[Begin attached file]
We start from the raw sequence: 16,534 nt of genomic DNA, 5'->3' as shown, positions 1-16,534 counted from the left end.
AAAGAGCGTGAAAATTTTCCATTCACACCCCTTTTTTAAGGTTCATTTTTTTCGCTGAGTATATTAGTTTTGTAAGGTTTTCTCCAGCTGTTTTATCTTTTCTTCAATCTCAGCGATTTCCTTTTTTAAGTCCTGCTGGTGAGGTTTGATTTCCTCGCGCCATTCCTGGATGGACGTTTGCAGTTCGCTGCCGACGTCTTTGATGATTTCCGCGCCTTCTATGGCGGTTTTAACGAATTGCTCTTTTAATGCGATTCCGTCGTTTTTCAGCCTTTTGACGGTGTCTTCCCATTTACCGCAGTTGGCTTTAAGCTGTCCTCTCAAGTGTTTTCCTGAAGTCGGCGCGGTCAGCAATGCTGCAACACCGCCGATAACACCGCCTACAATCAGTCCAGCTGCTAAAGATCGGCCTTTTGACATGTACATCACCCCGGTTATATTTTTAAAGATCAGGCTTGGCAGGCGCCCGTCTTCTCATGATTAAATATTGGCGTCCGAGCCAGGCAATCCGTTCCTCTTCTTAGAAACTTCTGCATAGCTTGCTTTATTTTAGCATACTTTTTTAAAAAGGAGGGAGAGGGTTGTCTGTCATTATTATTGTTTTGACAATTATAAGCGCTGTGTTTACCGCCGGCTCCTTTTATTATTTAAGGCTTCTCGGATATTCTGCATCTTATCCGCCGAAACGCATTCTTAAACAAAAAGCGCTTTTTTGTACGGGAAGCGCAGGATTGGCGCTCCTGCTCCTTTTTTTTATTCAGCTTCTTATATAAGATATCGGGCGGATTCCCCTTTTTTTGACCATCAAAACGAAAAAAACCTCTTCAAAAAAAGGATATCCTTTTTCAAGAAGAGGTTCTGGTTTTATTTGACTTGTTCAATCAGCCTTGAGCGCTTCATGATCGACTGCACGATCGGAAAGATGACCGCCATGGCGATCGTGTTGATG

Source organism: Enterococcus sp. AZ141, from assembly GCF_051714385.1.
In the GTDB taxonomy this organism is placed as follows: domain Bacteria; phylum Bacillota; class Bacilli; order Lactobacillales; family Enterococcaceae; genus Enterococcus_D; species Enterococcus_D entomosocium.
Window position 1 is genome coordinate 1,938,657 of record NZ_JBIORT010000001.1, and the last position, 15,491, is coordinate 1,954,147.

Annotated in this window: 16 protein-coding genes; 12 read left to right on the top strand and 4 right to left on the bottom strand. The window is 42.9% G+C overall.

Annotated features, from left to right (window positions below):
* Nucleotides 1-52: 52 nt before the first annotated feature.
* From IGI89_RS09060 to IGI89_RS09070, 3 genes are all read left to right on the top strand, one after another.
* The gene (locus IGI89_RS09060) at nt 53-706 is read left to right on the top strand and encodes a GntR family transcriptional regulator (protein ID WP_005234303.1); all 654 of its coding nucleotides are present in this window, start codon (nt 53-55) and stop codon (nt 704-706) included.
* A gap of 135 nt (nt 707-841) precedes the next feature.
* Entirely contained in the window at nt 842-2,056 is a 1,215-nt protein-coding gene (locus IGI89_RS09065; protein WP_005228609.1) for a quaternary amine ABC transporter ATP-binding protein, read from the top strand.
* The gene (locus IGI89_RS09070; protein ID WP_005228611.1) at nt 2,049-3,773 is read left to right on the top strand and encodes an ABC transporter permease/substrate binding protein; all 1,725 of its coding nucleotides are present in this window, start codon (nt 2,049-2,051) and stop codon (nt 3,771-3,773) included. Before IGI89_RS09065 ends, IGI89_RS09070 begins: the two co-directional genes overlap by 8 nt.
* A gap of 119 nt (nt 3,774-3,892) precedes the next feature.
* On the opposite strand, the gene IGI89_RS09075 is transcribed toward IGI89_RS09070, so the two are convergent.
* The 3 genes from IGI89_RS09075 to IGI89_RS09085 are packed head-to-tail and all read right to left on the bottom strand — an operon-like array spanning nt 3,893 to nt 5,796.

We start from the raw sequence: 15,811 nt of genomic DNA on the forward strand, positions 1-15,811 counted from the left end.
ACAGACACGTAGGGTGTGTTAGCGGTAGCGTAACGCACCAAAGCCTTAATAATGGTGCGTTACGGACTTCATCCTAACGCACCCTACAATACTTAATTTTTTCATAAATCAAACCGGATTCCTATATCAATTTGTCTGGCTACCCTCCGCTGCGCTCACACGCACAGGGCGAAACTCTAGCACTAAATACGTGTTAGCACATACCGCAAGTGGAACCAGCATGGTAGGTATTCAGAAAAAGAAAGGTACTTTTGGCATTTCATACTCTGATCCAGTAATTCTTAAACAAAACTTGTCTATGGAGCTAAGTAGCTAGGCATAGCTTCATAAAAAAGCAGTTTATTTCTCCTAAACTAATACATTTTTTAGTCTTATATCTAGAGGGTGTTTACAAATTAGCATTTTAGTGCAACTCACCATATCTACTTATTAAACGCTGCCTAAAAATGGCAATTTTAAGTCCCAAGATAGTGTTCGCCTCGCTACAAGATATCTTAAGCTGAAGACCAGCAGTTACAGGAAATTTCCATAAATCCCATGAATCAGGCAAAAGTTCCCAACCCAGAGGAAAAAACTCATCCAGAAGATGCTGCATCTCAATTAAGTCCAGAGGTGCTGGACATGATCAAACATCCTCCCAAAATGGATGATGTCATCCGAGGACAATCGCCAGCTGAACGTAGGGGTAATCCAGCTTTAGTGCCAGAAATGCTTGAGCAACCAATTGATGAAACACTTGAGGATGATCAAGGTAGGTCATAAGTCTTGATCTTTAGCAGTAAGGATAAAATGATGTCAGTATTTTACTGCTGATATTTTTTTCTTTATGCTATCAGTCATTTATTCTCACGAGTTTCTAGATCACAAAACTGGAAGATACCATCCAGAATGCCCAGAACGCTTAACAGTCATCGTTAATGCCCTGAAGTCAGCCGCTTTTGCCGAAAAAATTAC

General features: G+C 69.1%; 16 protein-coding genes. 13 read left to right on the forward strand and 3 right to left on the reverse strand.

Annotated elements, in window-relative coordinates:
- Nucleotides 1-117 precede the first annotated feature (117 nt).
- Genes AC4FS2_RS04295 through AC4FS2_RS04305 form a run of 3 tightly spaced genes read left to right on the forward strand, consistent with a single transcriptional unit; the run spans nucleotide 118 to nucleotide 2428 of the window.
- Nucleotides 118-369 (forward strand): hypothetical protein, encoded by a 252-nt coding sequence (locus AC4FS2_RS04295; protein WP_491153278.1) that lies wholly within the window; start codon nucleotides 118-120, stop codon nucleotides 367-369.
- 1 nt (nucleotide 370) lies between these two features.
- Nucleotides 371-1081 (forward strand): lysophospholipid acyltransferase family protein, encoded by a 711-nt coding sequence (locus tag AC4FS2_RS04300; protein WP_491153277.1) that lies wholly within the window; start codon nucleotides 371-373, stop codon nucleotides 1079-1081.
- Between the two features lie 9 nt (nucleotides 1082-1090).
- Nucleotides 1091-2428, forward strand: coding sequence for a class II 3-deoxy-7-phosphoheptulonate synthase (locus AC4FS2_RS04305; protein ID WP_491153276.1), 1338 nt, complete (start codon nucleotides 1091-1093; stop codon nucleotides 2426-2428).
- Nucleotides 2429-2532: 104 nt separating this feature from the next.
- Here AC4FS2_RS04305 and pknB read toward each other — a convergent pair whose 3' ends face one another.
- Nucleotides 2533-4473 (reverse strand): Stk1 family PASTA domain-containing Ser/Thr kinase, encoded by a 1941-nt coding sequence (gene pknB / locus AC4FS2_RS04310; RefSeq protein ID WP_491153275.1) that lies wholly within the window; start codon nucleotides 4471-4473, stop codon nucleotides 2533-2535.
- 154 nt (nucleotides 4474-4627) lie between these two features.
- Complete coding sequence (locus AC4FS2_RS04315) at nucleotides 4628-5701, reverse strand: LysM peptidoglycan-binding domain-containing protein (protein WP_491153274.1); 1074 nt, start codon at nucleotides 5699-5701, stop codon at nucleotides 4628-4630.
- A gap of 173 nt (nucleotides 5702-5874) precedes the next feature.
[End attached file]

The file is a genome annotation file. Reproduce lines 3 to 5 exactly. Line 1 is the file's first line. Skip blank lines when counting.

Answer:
Source organism: Enterococcus sp. AZ141, from assembly GCF_051714385.1.
In the GTDB taxonomy this organism is placed as follows: domain Bacteria; phylum Bacillota; class Bacilli; order Lactobacillales; family Enterococcaceae; genus Enterococcus_D; species Enterococcus_D entomosocium.
Window position 1 is genome coordinate 1,938,657 of record NZ_JBIORT010000001.1, and the last position, 15,491, is coordinate 1,954,147.